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Hybridising power generation with storage: ‘Much remains to be addressed’ says FERC

Hybrid plant combining wind, solar and battery storage in Zaragoza, Spain. Image: Siemens Gamesa.

There are several potential benefits to pairing electricity generation with energy storage, but US network operators still have some way to go to best accommodate the fast-growing interest in so-called ‘hybrid resources’.

That was one of the key takeaways of a recently published white paper, authored by staff at the US’ Federal Energy Regulatory Commission (FERC). Across the country’s six major regional transmission organisations (RTOs) and independent system operator (ISO) jurisdictions, there were more than 62GW of hybrid projects in interconnection queues at the end of 2020, according to research FERC quoted from Lawrence Berkeley National Laboratory.

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The majority of these are solar-plus-battery storage but there are also projects in development that combine wind with electricity storage, natural gas with electricity storage and solar-wind-storage. FERC staff noted that as well as encompassing different technologies, hybrids are often separated out into generation and storage projects that share a point of interconnection to the grid but act as separate resources (co-location), versus projects where the two resources are combined, for example to make solar PV dispatchable to the grid as required (integrated).

RTOs and ISOs are responsible for wholesale electricity markets in their service territories as well as the reliable delivery of electricity down the wires. FERC noted that both co-located and integrated hybrids can offer numerous benefits in RTO and ISO markets including:

1. Facilitating the integration of variable renewable energy resources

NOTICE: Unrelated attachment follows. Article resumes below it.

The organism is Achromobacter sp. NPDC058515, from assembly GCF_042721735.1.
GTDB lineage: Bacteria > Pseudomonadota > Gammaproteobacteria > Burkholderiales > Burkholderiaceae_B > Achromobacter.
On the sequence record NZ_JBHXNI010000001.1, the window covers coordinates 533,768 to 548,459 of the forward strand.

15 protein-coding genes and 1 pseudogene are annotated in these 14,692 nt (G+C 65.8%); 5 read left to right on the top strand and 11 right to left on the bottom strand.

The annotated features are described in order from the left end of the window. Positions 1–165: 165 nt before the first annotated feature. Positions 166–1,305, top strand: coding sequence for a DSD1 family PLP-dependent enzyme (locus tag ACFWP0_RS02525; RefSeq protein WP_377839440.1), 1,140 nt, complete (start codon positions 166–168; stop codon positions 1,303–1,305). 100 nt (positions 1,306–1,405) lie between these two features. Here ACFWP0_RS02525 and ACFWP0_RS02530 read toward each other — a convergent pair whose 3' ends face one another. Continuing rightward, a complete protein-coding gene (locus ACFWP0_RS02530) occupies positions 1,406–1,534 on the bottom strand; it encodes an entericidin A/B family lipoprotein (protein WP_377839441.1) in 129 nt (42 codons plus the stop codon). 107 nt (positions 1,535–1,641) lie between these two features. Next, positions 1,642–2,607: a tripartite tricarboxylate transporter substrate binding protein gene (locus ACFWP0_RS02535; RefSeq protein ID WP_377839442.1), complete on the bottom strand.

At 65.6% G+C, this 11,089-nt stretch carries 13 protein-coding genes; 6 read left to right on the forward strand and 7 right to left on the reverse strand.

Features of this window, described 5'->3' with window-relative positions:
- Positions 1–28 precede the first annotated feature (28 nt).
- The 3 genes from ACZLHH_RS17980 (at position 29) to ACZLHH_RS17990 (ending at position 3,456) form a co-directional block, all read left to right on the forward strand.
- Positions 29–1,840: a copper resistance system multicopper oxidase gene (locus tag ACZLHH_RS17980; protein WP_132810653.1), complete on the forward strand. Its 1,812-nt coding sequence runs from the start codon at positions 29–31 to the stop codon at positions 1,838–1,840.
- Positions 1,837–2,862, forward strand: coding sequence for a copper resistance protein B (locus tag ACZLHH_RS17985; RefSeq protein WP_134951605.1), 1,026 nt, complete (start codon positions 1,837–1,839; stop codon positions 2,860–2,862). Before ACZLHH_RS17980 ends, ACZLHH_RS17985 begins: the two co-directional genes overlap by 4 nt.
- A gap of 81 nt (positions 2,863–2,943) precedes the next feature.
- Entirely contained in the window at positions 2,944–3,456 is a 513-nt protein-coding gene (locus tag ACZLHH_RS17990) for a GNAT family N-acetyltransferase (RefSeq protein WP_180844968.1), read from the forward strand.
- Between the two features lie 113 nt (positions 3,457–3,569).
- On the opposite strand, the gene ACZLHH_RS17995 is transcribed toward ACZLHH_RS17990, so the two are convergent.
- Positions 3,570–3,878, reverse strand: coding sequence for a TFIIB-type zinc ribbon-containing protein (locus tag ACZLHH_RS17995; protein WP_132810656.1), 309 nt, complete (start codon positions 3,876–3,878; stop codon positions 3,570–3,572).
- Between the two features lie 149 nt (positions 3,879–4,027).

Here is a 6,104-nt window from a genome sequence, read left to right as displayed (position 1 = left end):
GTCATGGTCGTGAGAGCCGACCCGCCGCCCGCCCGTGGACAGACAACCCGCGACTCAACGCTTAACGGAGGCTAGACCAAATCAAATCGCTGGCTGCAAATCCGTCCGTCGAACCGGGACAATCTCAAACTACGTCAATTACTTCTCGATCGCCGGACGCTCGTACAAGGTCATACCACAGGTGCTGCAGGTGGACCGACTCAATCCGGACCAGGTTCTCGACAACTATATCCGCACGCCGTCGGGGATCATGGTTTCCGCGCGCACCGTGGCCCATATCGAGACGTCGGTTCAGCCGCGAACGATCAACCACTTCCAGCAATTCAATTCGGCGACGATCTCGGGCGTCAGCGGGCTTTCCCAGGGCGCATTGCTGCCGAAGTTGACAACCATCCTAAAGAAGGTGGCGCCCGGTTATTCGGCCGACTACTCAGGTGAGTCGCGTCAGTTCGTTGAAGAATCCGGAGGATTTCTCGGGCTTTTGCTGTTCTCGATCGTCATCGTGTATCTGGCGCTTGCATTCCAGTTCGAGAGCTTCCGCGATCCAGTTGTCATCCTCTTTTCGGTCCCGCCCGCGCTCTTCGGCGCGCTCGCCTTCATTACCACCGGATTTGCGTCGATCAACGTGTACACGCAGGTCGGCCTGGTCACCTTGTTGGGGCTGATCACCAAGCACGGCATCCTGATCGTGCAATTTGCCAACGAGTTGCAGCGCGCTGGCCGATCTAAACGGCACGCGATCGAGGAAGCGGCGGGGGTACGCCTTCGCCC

2. Shifting generation from lower priced, off-peak periods, to higher priced peak periods

3. Increase operational flexibility, thereby enhancing technical performance and capability

However, current market rules are not always such that they recognise these values.

FERC’s white paper comes as a result of a technical conference on hybrid resources hosted last July by the Commission. At that online conference, which was extensively reported on by, FERC Commissioner Richard Glick (now FERC Chairman) said that it was necessary to examine whether market rules had been acting as barriers and assess what actions could be taken to lower those barriers.

During that technical conference, stakeholders from renewable energy tech companies, developers, utilities, wholesale electricity suppliers and assorted RTOs and ISOs as well as trade associations and experts presented their views and findings. The white paper has been put together with findings from these presentations as well as from further submissions from stakeholders made post-conference.

The white paper as such deals with the many complexities that integrating the new class or classes of assets presents for RTOs and ISOs. Among these include that software and market power mitigation rules used by the network organisations do not yet accurately represent the different factors considered by asset operators to determine when they should charge or discharge the energy stored.

However, several RTOs and ISOs have said that they will learn from experience from hybrid resources that are being deployed today and others said that they will continue to hear views from stakeholders to figure out the best market participation rules and structures.

Berkeley Lab said in a recent study that it can often also be difficult to determine whether hybrid resources or standalone battery storage can offer the most value to the electric grid and that such determinations might have to be calculated on a case-by-case basis.

The FERC Hybrid Resources White Paper can be downloaded from the Commission's site here.

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